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WE now begin the fifth and last book of the Psalter. In this book the music is richest and fullest. It begins in this psalm on the fundamental notes, and rises through major and minor, by the way of the songs of ascents, to the final measures of perfect praise contained in the doxology.
The first thirty-two verses contain a wonderful story of redemption, using that word in its sense of deliverance from positions and circumstances of peril. In a prologue the theme of the songs is stated. A people redeemed and gathered by Jehovah is called upon to declare the fact.
Then follows four strophes in which the redemption is illustrated in four ways. Each of these ends with the same appeal for praise, varied by description suitable to the previous illustration. The first illustration is that of homelessness. The second is that of bondage. The third is that of affliction. The last is that of a storm. The homeless, Jehovah led to a city of habitation; the enslaved, He led into liberty; the afflicted, He healed; the storm-tossed, He led to calm and a haven. All through, the connection between sorrow and sin is clearly seen.
The method of Jehovah is described as that of dealing with sin in order to the healing of sorrow. Such deliverances demand worship, and the song is a psalm of praise interspersed with sighings after more perfect praise.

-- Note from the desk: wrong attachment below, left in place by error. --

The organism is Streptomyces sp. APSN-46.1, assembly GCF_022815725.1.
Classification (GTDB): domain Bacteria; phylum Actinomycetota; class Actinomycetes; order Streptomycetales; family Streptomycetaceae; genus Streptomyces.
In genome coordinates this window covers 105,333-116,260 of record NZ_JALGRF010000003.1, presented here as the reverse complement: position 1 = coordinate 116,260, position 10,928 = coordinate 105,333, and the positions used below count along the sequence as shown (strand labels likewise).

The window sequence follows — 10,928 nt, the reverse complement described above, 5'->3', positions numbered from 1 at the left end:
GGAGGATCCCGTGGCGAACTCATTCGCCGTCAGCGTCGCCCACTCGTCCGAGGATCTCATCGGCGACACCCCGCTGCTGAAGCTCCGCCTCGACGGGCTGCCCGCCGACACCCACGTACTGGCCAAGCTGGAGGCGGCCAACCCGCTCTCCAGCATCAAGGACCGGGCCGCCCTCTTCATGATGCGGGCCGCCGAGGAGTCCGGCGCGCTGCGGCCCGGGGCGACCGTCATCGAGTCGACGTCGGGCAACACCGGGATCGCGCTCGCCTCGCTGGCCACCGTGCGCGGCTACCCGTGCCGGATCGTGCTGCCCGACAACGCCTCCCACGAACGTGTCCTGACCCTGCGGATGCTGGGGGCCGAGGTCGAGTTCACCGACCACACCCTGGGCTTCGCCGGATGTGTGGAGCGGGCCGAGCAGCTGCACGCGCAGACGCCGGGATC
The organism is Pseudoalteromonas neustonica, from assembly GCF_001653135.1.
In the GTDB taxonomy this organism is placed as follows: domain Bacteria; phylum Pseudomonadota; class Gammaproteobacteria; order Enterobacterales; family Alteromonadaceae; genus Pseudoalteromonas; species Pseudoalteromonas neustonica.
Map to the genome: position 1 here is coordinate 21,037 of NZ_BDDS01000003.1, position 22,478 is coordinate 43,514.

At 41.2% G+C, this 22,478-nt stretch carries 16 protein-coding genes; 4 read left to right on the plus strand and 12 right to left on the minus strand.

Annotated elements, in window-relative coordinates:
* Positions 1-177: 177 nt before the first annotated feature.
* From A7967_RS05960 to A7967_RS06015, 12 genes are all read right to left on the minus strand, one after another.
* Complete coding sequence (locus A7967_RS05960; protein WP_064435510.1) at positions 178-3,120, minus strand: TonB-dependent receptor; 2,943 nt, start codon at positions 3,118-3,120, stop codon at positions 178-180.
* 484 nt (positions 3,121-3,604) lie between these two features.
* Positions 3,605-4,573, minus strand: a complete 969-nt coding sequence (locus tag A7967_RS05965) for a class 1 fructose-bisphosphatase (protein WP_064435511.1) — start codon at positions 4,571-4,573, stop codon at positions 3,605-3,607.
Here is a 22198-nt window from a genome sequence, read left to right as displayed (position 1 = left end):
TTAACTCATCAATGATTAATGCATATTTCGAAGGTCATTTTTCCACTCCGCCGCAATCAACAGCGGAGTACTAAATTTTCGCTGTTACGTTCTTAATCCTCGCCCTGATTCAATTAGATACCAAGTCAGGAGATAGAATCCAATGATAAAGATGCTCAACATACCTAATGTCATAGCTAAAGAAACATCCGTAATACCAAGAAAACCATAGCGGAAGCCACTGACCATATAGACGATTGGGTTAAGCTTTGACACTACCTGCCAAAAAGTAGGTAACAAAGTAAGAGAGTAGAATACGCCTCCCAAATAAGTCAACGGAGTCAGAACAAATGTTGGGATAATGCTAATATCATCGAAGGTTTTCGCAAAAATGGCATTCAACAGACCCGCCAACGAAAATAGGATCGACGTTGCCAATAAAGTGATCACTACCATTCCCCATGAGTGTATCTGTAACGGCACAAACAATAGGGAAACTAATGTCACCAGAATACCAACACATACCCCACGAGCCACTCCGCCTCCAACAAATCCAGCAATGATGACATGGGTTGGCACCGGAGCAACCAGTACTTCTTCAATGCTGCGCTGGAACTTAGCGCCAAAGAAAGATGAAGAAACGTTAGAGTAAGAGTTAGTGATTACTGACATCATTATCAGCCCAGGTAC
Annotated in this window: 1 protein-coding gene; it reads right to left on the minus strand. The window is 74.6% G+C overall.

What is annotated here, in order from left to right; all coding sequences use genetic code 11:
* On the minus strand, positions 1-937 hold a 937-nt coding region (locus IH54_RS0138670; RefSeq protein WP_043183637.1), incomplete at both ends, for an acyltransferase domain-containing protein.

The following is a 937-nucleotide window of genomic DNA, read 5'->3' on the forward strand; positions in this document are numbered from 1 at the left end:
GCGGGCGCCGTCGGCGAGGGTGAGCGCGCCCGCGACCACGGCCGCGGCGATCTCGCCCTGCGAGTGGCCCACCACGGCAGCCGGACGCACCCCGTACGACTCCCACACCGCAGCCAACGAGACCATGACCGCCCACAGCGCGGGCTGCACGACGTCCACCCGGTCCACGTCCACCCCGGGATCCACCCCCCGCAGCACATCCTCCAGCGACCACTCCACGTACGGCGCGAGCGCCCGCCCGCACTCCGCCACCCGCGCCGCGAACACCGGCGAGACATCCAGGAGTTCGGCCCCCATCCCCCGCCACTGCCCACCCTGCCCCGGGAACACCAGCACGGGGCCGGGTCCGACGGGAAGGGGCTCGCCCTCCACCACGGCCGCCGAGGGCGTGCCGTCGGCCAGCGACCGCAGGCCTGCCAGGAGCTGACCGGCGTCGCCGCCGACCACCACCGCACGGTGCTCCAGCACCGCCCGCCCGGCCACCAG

At verse Psa 107:33 the psalm changes its tone, and becomes meditative. With the facts of Divine deliverances still in mind, the underlying principles of Divine activity are stated. Things which appear contradictory are seen as evidences of consistency. Jehovah turns fruitful places into a wilderness; He turns the wilderness into a fruitful place. His activities are destructive and constructive. He blesses and multiplies a people. Again they are abased and afflicted. He is the Author of good as prosperity, and evil as adversity. He dethrones the high, and exalts the lowly. Everything results from the attitude of men with whom He deals. Upright men are made to rejoice. Men of iniquity are silenced.
The concluding words draw attention to the importance of understanding these matters. The wise will give heed to them. The mercies of Jehovah are to be considered. This means much more than they are to be remembered. The Authorised “understand,” and the Revised “consider” are both partial interpretations of the Hebrew word. It very literally means to distinguish. That is to say, God’s “mercies” or “lovingkindnesses” are to be considered in their method and meaning, that they may be understood and not misinterpreted. They are not capricious, but proceed ever in harmony with fixed principles.
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Morgan, G. Campbell. "Commentary on Psalms 107". "Morgan's Exposition on the Bible". https://www.studylight.org/
the Second Week of Advent